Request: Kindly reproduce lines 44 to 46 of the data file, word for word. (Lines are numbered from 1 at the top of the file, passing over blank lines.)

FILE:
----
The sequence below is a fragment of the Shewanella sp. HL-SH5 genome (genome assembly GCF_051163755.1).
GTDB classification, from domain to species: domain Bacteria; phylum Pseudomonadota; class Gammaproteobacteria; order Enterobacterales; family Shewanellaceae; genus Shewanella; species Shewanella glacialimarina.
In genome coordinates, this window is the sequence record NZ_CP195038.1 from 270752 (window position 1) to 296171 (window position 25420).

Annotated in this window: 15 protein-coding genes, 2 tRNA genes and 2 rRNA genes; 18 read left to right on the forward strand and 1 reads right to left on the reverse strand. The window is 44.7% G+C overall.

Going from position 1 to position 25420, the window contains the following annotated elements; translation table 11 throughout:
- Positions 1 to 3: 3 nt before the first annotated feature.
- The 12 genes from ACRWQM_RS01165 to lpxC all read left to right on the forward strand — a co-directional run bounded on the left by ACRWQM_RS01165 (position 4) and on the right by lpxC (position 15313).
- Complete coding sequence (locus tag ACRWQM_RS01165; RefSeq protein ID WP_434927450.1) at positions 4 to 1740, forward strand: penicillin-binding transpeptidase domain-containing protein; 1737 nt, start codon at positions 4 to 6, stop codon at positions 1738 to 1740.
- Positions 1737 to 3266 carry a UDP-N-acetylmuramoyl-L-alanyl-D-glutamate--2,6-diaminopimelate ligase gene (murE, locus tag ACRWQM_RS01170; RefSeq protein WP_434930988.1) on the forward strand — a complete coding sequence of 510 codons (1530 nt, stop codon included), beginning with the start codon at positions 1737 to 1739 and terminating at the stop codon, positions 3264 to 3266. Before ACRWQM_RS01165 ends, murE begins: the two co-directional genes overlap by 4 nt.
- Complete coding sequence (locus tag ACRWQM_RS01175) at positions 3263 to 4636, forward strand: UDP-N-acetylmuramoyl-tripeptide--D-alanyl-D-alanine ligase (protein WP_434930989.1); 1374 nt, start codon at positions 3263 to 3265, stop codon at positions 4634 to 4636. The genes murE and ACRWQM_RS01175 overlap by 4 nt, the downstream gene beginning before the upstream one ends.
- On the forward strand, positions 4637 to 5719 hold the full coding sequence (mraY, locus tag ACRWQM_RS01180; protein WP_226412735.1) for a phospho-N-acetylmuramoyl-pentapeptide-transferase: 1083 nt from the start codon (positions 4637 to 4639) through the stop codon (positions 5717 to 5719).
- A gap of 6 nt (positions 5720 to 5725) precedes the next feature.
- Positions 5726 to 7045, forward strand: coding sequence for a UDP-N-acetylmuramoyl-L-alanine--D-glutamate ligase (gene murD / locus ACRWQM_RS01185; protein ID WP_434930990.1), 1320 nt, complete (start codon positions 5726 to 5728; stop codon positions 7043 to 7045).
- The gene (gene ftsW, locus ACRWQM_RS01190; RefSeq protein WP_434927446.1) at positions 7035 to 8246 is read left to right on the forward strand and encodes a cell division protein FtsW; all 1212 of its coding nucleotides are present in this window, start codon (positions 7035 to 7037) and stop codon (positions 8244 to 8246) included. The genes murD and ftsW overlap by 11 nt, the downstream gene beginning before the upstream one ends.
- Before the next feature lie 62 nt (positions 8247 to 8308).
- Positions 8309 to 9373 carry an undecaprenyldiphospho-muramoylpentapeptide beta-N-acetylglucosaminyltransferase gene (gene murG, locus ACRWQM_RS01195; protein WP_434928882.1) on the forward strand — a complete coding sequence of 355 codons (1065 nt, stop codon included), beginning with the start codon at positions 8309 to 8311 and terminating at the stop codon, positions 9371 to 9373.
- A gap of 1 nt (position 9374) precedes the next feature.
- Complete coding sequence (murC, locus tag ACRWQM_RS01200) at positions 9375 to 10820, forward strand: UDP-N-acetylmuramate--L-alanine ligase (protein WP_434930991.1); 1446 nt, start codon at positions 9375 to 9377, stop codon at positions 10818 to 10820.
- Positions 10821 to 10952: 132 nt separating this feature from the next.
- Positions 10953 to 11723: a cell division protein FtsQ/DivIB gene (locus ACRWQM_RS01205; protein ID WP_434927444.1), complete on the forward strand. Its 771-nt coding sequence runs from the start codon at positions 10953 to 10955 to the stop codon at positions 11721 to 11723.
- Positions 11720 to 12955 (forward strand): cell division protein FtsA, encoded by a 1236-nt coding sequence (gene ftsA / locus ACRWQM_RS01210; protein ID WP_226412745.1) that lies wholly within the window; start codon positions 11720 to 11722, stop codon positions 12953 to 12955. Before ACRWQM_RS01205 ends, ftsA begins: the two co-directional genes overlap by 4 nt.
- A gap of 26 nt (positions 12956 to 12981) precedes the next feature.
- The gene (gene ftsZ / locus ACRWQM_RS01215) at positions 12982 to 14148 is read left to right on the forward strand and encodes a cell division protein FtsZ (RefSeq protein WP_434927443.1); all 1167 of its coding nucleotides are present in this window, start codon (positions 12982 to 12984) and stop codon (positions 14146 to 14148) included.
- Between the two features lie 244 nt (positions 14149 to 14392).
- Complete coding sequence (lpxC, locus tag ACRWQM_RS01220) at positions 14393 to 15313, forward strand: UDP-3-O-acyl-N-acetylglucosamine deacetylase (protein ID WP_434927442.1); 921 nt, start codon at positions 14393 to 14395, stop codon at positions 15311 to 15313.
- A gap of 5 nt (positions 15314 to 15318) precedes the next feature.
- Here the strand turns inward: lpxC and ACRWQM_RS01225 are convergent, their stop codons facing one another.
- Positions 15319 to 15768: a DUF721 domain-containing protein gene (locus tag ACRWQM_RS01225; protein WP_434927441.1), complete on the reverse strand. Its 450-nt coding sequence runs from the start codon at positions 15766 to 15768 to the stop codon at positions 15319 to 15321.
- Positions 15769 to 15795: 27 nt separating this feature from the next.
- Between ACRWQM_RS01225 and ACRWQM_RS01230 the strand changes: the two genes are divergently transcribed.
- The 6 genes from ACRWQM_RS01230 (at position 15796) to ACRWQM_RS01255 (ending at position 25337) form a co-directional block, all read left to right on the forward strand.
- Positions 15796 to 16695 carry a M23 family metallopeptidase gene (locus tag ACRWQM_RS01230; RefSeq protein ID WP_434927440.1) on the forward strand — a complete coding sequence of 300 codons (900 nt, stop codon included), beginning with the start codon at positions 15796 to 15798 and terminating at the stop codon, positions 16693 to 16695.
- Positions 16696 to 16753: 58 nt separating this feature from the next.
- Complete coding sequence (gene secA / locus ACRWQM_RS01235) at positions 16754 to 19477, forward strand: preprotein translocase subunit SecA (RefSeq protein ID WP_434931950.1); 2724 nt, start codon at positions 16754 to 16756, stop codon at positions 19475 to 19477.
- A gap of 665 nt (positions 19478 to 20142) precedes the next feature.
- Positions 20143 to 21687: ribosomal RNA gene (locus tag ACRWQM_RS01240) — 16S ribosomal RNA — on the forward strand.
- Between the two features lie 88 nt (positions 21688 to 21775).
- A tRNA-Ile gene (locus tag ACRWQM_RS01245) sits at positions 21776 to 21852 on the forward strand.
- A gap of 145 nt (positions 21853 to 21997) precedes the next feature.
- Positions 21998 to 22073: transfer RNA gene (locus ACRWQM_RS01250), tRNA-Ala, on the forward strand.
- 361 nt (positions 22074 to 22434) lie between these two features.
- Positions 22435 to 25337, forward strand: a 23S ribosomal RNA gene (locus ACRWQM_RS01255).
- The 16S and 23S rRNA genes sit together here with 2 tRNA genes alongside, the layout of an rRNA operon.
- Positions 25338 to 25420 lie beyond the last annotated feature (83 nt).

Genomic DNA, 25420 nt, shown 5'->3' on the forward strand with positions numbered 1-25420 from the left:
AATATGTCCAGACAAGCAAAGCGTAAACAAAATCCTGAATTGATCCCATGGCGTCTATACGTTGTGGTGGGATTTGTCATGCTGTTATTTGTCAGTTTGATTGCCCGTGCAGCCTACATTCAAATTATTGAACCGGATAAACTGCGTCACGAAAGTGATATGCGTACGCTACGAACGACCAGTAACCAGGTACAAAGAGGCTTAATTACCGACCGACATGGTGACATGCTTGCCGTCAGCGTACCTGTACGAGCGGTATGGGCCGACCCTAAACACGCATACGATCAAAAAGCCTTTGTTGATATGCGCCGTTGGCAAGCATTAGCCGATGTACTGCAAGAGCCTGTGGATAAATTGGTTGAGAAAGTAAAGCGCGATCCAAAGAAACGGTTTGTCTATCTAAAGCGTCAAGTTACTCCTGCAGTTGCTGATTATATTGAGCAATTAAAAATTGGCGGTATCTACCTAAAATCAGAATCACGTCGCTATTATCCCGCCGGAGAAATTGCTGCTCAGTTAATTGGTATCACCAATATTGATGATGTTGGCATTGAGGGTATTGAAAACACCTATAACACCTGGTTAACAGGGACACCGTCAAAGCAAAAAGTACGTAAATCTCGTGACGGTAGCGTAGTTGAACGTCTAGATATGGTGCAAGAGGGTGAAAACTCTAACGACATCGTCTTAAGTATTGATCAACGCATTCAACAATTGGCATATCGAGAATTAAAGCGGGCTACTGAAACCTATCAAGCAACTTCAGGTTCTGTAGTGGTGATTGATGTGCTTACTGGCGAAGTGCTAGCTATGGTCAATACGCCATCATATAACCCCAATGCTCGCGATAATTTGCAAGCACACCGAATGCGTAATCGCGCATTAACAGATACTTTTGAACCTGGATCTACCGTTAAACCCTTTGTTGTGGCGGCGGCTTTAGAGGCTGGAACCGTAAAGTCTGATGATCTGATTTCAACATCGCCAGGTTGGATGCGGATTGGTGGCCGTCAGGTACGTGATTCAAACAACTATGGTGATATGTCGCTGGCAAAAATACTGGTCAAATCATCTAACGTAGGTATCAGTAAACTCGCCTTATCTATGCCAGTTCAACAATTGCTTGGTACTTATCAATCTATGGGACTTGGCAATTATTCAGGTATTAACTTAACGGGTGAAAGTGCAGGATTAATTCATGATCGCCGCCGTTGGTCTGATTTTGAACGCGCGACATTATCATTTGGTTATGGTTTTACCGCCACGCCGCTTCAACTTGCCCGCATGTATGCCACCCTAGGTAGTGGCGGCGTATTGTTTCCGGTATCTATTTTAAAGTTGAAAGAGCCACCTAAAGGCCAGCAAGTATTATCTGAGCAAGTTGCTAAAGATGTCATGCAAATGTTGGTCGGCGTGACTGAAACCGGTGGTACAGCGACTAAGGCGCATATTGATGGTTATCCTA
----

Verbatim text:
- Positions 25338 to 25420 lie beyond the last annotated feature (83 nt).

Genomic DNA, 25420 nt, shown 5'->3' on the forward strand with positions numbered 1-25420 from the left:
AATATGTCCAGACAAGCAAAGCGTAAACAAAATCCTGAATTGATCCCATGGCGTCTATACGTTGTGGTGGGATTTGTCATGCTGTTATTTGTCAGTTTGATTGCCCGTGCAGCCTACATTCAAATTATTGAACCGGATAAACTGCGTCACGAAAGTGATATGCGTACGCTACGAACGACCAGTAACCAGGTACAAAGAGGCTTAATTACCGACCGACATGGTGACATGCTTGCCGTCAGCGTACCTGTACGAGCGGTATGGGCCGACCCTAAACACGCATACGATCAAAAAGCCTTTGTTGATATGCGCCGTTGGCAAGCATTAGCCGATGTACTGCAAGAGCCTGTGGATAAATTGGTTGAGAAAGTAAAGCGCGATCCAAAGAAACGGTTTGTCTATCTAAAGCGTCAAGTTACTCCTGCAGTTGCTGATTATATTGAGCAATTAAAAATTGGCGGTATCTACCTAAAATCAGAATCACGTCGCTATTATCCCGCCGGAGAAATTGCTGCTCAGTTAATTGGTATCACCAATATTGATGATGTTGGCATTGAGGGTATTGAAAACACCTATAACACCTGGTTAACAGGGACACCGTCAAAGCAAAAAGTACGTAAATCTCGTGACGGTAGCGTAGTTGAACGTCTAGATATGGTGCAAGAGGGTGAAAACTCTAACGACATCGTCTTAAGTATTGATCAACGCATTCAACAATTGGCATATCGAGAATTAAAGCGGGCTACTGAAACCTATCAAGCAACTTCAGGTTCTGTAGTGGTGATTGATGTGCTTACTGGCGAAGTGCTAGCTATGGTCAATACGCCATCATATAACCCCAATGCTCGCGATAATTTGCAAGCACACCGAATGCGTAATCGCGCATTAACAGATACTTTTGAACCTGGATCTACCGTTAAACCCTTTGTTGTGGCGGCGGCTTTAGAGGCTGGAACCGTAAAGTCTGATGATCTGATTTCAACATCGCCAGGTTGGATGCGGATTGGTGGCCGTCAGGTACGTGATTCAAACAACTATGGTGATATGTCGCTGGCAAAAATACTGGTCAAATCATCTAACGTAGGTATCAGTAAACTCGCCTTATCTATGCCAGTTCAACAATTGCTTGGTACTTATCAATCTATGGGACTTGGCAATTATTCAGGTATTAACTTAACGGGTGAAAGTGCAGGATTAATTCATGATCGCCGCCGTTGGTCTGATTTTGAACGCGCGACATTATCATTTGGTTATGGTTTTACCGCCACGCCGCTTCAACTTGCCCGCATGTATGCCACCCTAGGTAGTGGCGGCGTATTGTTTCCGGTATCTATTTTAAAGTTGAAAGAGCCACCTAAAGGCCAGCAAGTATTATCTGAGCAAGTTGCTAAAGATGTCATGCAAATGTTGGTCGGCGTGACTGAAACCGGTGGTACAGCGACTAAGGCGCATATTGATGGTTATCCTA